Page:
By Thomas Renner
The City of Brighton, CO, is one of Denver’s most popular suburbs. The community’s population has nearly doubled since 2000 and is expected to surpass 41,000 in 2020. The town has diverse neighborhoods, sits 30 minutes from Denver, and includes a variety of restaurants and shops. “It is the best place to be,” one reviewer wrote on Niche.com. “Everyone around town is very kind and always happy.”
But like many communities in Colorado, Brighton has a significant issue with water management. Colorado is among the top 10 driest states in the U.S., and Brighton only receives about 15 inches of rainfall each year. Colorado’s water challenges are exacerbated by its unusual topography. More than 80 percent of the state’s population resides on the eastern side of the state, which is where Brighton is located. But about 80 percent of the state’s water supply is on the Western Slope, which is defined as the region west of the Continental Divide.
Brighton’s primary water resource is the South Platte River. Its course through Colorado is approximately 380 miles, and as of 2015 more than 4.5 million state residents rely on the river for drinking water, irrigation, food, energy, mining, manufacturing, and other activities, according to the Colorado Encyclopedia.
Last year, Brighton completed the construction of the $5.4 million Erger’s Pond Augmentation Station as a permanent solution to help solve its water-related issues. Aslan Construction built two raw water pump stations near a reservoir adjacent to the South Platte River. One pump sends water into the reservoir. The other reservoir sends water back into the river.
Complex Water Regulations
The augmentation station is needed because of the state’s complex water regulations. In 1969, the state established the Water Rights Determination and Administration act. It requires “junior” water users on over-appropriated streams (such as the South Platte) to replace water to offset depletions to “senior” users. The priority to water rights is based upon when they were acquired. Holders of senior rights have the first claim to withdraw water. Ownership of land is insufficient to convey a right to use water.
Brighton’s primary water supply comes from alluvial groundwater wells, which have junior rights, and therefore the city must augment supply so senior water users downstream have sufficient water. “Water in the West is very different from water rights in the Eastern United States,” said Dawn Hessheimer, Water Resource Specialist for the City of Brighton.
The city had been using temporary pumps, but that solution proved costly and inefficient. “Construction of permanent infrastructure to facilitate pumping operations was necessary and beneficial to the city,” said Jake Hebert, a civil engineer who worked on the project.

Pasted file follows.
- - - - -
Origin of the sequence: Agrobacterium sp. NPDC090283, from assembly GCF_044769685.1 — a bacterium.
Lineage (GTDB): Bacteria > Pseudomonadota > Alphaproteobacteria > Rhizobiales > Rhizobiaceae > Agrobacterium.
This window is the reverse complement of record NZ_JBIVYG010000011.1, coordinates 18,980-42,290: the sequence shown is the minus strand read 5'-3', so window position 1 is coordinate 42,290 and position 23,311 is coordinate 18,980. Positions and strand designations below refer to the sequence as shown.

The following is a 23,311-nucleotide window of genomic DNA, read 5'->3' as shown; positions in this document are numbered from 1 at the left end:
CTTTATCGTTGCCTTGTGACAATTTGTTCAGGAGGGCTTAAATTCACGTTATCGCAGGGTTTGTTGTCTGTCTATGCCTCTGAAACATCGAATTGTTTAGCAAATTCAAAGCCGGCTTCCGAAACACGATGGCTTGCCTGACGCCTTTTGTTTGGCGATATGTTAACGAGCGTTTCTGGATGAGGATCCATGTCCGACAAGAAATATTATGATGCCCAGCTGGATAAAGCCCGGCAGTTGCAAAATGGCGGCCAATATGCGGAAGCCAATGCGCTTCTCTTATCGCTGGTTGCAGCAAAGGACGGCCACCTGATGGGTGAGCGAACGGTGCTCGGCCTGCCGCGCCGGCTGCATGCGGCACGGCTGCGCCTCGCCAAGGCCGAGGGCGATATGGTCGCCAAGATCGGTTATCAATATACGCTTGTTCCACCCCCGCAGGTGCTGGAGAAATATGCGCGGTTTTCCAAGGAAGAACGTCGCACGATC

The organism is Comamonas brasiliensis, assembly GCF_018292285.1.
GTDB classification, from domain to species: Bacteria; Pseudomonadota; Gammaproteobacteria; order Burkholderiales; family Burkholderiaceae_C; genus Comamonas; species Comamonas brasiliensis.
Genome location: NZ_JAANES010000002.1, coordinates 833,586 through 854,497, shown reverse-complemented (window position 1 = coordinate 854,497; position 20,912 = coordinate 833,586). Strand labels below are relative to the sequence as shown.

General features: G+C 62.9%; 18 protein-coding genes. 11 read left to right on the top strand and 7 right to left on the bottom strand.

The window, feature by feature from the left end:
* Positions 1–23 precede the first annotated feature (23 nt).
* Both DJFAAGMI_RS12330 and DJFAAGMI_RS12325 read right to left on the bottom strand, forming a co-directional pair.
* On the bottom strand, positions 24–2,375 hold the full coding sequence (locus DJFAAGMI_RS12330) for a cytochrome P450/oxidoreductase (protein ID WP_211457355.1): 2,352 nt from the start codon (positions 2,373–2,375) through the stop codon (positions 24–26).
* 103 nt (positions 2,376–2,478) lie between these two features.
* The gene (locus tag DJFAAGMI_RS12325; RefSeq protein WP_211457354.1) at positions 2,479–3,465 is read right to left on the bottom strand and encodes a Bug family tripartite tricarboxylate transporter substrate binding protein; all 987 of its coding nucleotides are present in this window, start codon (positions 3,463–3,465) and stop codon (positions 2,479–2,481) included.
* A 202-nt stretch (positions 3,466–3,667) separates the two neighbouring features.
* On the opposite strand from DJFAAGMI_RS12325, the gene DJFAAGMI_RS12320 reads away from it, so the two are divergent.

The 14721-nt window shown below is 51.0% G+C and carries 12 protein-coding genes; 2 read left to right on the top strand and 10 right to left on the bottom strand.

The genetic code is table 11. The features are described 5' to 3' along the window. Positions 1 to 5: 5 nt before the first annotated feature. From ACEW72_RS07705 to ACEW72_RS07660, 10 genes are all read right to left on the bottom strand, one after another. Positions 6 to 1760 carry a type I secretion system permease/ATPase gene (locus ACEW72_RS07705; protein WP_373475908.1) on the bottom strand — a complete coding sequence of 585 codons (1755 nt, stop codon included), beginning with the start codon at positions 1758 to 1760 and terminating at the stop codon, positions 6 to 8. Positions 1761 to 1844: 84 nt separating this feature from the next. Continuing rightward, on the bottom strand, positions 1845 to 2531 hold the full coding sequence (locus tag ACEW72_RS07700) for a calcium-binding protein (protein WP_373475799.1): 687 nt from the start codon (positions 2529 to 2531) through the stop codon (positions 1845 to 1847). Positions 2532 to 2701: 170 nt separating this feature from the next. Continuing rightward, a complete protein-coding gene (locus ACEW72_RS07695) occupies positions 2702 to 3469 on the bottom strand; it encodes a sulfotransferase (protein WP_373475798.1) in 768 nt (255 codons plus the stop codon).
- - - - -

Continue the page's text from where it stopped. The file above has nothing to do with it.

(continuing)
Vast Storage Capacity
The new augmentation station includes nine submersible pumps in underground wet wells to move water, along with a gravity line. The total storage capacity at Erger’s Pond is 1,800 acre-feet, about 586 million gallons.
The station will allow Brighton to move water for senior water rights holders, and capture excess river water during the spring runoff for subsequent water withdraws. Curt Bauers, the city’s utilities director when the project started, said if the water could not be captured it could have flowed out of state. “This water will be used to meet our current — and a significant portion of future — annual customer water demands,” Bauers said.
Teams also built new spillways to direct water flow and “riprap” slope protections to protect the pond’s banks from erosion. “Improving the slopes and spillways are vital to keeping the pond from being washed out,” Bauers said. “There was a town that lost one of its reservoirs back in 2015 because of an unprotected spillway. The river poured in, undercut an embankment until it didn’t exist anymore, and all the water in the pond went down the river.”
Hebert had to remove and rebuild a slurry wall to help prevent water from leaking into and out of the reservoir. One of the project’s most difficult challenges was installing the reservoir filling pump and well on a narrow strip of land between the river and the reservoir.
“This was the most optimal place to have it. However, due to the reservoir slurry wall, it posed challenges to design and construct the wet well where the slurry wall is located and still maintain function of the slurry wall,” Hebert said.
The wet wells are accessed by 14 floor doors manufactured by The BILCO Company. The doors are manufactured from aluminum and feature type 316 hardware for corrosion resistance and many years of dependable service. They include an industry-leading 25-year warranty. Tim Bosworth of Dalco Industries procured the doors for Aslan Construction.
“The BILCO hatches were preferred by the operations department and are used to access the wet wells,” Hebert said. “They were installed directly above all of the submersible pumps to provide a way to pull the pumps from the wet wells for maintenance and future replacement.”
The Colorado branch of the American Public Works Association honored Brighton for its Erger’s Pond project with an award last year. It was selected in the association’s contest for medium-size communities as the top environmental project, and might be a template for other communities.
“This project is certainly transferrable to other communities in Colorado,” Brighton officials wrote in its awards submission. “The lessons provided from the Erger’s Pond Augmentation Station Project are applicable to many Colorado communities, because building permanent pumping facilities is much more cost effective and efficient in the long run.”
Thomas Renner writes on building, construction, and other trade industry topics for publications throughout the United States.
Photos by Matthew Puckett